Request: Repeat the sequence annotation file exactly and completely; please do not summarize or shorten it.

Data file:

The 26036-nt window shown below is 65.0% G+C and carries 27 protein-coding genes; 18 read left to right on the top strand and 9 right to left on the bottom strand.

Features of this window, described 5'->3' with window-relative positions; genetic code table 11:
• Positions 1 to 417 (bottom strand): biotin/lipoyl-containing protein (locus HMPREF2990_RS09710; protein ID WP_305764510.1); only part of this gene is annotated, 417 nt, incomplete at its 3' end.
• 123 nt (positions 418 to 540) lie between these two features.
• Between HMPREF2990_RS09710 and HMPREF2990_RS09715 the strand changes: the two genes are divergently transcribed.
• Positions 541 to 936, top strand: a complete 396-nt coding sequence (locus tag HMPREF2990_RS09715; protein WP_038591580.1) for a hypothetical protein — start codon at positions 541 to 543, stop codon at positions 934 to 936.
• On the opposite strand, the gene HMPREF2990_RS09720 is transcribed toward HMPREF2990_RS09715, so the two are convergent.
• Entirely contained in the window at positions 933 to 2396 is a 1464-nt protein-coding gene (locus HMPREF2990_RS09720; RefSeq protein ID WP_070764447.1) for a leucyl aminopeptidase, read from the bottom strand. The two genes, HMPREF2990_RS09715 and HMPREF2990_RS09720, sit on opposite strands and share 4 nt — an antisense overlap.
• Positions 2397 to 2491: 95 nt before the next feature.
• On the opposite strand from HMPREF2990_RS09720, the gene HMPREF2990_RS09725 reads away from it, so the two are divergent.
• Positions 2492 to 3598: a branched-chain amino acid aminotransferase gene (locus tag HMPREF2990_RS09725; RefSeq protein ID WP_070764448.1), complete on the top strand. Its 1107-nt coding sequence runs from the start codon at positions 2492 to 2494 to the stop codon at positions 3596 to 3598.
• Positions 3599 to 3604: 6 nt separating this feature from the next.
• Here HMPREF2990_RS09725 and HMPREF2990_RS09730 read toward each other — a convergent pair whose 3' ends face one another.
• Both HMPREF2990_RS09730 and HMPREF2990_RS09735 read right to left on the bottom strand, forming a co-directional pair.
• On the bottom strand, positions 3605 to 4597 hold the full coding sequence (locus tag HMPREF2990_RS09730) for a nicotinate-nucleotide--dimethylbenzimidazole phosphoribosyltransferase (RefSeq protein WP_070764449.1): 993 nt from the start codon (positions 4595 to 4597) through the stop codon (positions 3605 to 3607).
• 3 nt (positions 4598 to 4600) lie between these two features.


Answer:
The 26036-nt window shown below is 65.0% G+C and carries 27 protein-coding genes; 18 read left to right on the top strand and 9 right to left on the bottom strand.

Features of this window, described 5'->3' with window-relative positions; genetic code table 11:
• Positions 1 to 417 (bottom strand): biotin/lipoyl-containing protein (locus HMPREF2990_RS09710; protein ID WP_305764510.1); only part of this gene is annotated, 417 nt, incomplete at its 3' end.
• 123 nt (positions 418 to 540) lie between these two features.
• Between HMPREF2990_RS09710 and HMPREF2990_RS09715 the strand changes: the two genes are divergently transcribed.
• Positions 541 to 936, top strand: a complete 396-nt coding sequence (locus tag HMPREF2990_RS09715; protein WP_038591580.1) for a hypothetical protein — start codon at positions 541 to 543, stop codon at positions 934 to 936.
• On the opposite strand, the gene HMPREF2990_RS09720 is transcribed toward HMPREF2990_RS09715, so the two are convergent.
• Entirely contained in the window at positions 933 to 2396 is a 1464-nt protein-coding gene (locus HMPREF2990_RS09720; RefSeq protein ID WP_070764447.1) for a leucyl aminopeptidase, read from the bottom strand. The two genes, HMPREF2990_RS09715 and HMPREF2990_RS09720, sit on opposite strands and share 4 nt — an antisense overlap.
• Positions 2397 to 2491: 95 nt before the next feature.
• On the opposite strand from HMPREF2990_RS09720, the gene HMPREF2990_RS09725 reads away from it, so the two are divergent.
• Positions 2492 to 3598: a branched-chain amino acid aminotransferase gene (locus tag HMPREF2990_RS09725; RefSeq protein ID WP_070764448.1), complete on the top strand. Its 1107-nt coding sequence runs from the start codon at positions 2492 to 2494 to the stop codon at positions 3596 to 3598.
• Positions 3599 to 3604: 6 nt separating this feature from the next.
• Here HMPREF2990_RS09725 and HMPREF2990_RS09730 read toward each other — a convergent pair whose 3' ends face one another.
• Both HMPREF2990_RS09730 and HMPREF2990_RS09735 read right to left on the bottom strand, forming a co-directional pair.
• On the bottom strand, positions 3605 to 4597 hold the full coding sequence (locus tag HMPREF2990_RS09730) for a nicotinate-nucleotide--dimethylbenzimidazole phosphoribosyltransferase (RefSeq protein WP_070764449.1): 993 nt from the start codon (positions 4595 to 4597) through the stop codon (positions 3605 to 3607).
• 3 nt (positions 4598 to 4600) lie between these two features.